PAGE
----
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Why the U.S. Election Matters for Black Americans

Election Vote Buttons - Marijuana

In just a few days, Americans will decide whether President Trump will be elected to a second term, or if former Vice President Joe Biden is better suited for the job. For Black Americans like me, there is much on the line.

This November, the issues go deeper for African Americans than taxation and who said what on Twitter. As we head to the polls, we find ourselves living in a problematic society designed to oppress us and continues to do so today. With tired minds and heavy hearts, we search for answers and examine the candidates’ platforms to figure out how we can finally live in the United States of America as truly equal citizens.  

The inequalities Black Americans face are broad and far-reaching. From institutionalized racism to the wealth gap, our people are mistreated, forgotten, and left behind. A great example of such circumstances can be taken from the budding legalized cannabis industry. 

Only 4.3% of the cannabis industry is made up of Black Americans, despite the herb having comparable usage rates among Black and white populations.

The juxtaposition taking place within the American cannabis space is hard to accept. Images of these newfound marijuana moguls grace the cover of celebrated business magazines, heralding these white male industry crusaders as brave, innovative, and brilliant. On the other hand, we continue to see Black Americans in non-legalized states being arrested, charged, and incarcerated at a disproportionate rate for petty marijuana infractions. In fact, a 2020 analysis conducted by the American Civil Liberties Union found that Black people are up to 10 times more likely than white people to be arrested for marijuana possession. The report also found that in 31 states, the racial disparity in cannabis-related arrests was actually more massive at present than it was ten years earlier.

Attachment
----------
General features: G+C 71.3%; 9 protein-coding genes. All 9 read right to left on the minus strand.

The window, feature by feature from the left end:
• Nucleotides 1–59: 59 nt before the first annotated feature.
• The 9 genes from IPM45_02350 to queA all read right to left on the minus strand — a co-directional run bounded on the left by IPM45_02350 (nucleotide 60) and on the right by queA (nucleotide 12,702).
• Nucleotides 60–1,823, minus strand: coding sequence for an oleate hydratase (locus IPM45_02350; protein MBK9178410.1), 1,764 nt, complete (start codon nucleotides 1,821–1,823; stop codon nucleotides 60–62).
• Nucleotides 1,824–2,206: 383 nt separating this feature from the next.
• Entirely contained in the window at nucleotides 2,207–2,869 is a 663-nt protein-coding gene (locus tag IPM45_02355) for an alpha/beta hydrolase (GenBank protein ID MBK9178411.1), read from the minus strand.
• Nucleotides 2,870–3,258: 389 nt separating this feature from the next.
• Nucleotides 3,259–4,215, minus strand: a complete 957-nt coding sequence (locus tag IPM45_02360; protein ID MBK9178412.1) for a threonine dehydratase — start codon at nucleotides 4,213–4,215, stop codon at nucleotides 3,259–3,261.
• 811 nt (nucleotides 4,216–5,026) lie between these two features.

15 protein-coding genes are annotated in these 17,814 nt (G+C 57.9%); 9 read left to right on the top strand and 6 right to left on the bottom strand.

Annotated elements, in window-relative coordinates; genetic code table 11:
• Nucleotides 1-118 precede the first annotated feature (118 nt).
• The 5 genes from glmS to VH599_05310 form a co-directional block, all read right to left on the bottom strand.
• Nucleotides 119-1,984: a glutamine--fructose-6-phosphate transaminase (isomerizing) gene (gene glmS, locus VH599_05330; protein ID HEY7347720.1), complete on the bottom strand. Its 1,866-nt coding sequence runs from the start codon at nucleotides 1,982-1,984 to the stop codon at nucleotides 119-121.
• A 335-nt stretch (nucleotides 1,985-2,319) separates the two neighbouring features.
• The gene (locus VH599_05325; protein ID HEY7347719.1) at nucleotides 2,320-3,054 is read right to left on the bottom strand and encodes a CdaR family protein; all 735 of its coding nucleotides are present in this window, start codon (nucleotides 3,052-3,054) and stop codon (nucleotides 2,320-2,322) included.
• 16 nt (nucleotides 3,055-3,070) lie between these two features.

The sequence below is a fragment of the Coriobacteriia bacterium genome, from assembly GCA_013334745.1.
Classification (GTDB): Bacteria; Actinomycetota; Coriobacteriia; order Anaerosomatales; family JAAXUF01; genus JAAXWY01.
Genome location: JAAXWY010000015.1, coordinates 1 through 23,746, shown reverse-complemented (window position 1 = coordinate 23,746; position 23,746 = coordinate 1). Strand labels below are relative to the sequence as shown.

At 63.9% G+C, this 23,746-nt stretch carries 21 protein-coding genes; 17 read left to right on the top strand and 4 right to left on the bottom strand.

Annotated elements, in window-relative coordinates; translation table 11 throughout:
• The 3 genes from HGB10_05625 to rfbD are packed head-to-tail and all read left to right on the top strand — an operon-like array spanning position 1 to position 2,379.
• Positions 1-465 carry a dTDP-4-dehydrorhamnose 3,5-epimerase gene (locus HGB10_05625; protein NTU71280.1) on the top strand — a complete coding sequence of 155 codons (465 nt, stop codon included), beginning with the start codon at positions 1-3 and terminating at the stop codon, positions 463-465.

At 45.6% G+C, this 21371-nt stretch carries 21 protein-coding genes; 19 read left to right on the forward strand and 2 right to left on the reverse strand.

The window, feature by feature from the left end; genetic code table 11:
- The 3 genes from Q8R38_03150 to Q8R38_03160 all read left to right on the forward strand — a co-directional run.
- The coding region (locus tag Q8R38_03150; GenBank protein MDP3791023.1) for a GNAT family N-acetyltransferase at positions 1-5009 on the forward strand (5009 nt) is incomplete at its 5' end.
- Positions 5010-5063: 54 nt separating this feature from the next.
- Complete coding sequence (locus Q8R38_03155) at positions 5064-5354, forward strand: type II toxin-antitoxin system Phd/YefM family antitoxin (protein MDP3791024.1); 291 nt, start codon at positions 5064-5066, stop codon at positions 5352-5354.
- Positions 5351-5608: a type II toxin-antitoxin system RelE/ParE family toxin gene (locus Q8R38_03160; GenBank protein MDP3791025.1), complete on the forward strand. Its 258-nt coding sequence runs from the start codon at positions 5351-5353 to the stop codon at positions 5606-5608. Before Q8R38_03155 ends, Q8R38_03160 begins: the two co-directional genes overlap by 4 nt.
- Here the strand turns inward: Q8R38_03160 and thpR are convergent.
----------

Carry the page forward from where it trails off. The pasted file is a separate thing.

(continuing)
As I sit here feeling angry about the Black and white narratives that underpin the American marijuana industry, I can’t help but think about the scarlet letter I carry as a Black man charged with a petty marijuana-related offense. I also can’t help but wonder what this scarlet letter could have meant for my future had I not the financial privilege of hiring great lawyers to come to my defense.

Despite having “gotten off easy” by paying a fine and not serving any jail time, I continue to face discrimination from job opportunities every time I have to answer “yes” when asked if I have ever been arrested or convicted of a crime. I was also almost denied the ability to immigrate to Canada to live with my wife and our young son due to this marijuana-related criminal history, despite the herb being federally legal in Canada and fully legal in 12 states.

It is such a slap in the face to read headlines that celebrate these (predominantly) white males who lead the legalized industry and are positioned as trailblazers deserving of our applause when so many of my Black brothers and sisters carry the same scarlet letter that I do.

As it stands, the cannabis industry is a massive opportunity for Black entrepreneurs and those Black Americans with an in-depth knowledge of the plant and the various business opportunities it holds. However, we will never be able to enter this industry in a meaningful way if we do not have governmental support through key pillars such as access to capital, opportunity for education, and true justice reform.

The advancement of Black Americans is a bipartisan issue. We must demand that both sides do better in creating a system that will grant us equal opportunity.

Today, I encourage you to stop letting people tell you how to vote based solely on your skin color and look beyond the headlines to understand who and what we are voting for truly. When you head to the polls on November third, I hope you will cast your vote knowing that it can make a difference and that together, we can lead ourselves to an America that will finally allow our people to live free and thrive.

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